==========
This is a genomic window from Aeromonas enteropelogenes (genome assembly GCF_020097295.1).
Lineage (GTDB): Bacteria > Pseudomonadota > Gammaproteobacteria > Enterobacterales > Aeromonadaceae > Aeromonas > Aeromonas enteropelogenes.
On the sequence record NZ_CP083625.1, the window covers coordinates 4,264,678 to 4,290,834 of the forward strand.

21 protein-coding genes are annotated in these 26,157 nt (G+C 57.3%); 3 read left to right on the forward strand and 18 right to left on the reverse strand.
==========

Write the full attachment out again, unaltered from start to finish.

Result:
This is a genomic window from Aeromonas enteropelogenes (genome assembly GCF_020097295.1).
Lineage (GTDB): Bacteria > Pseudomonadota > Gammaproteobacteria > Enterobacterales > Aeromonadaceae > Aeromonas > Aeromonas enteropelogenes.
On the sequence record NZ_CP083625.1, the window covers coordinates 4,264,678 to 4,290,834 of the forward strand.

21 protein-coding genes are annotated in these 26,157 nt (G+C 57.3%); 3 read left to right on the forward strand and 18 right to left on the reverse strand.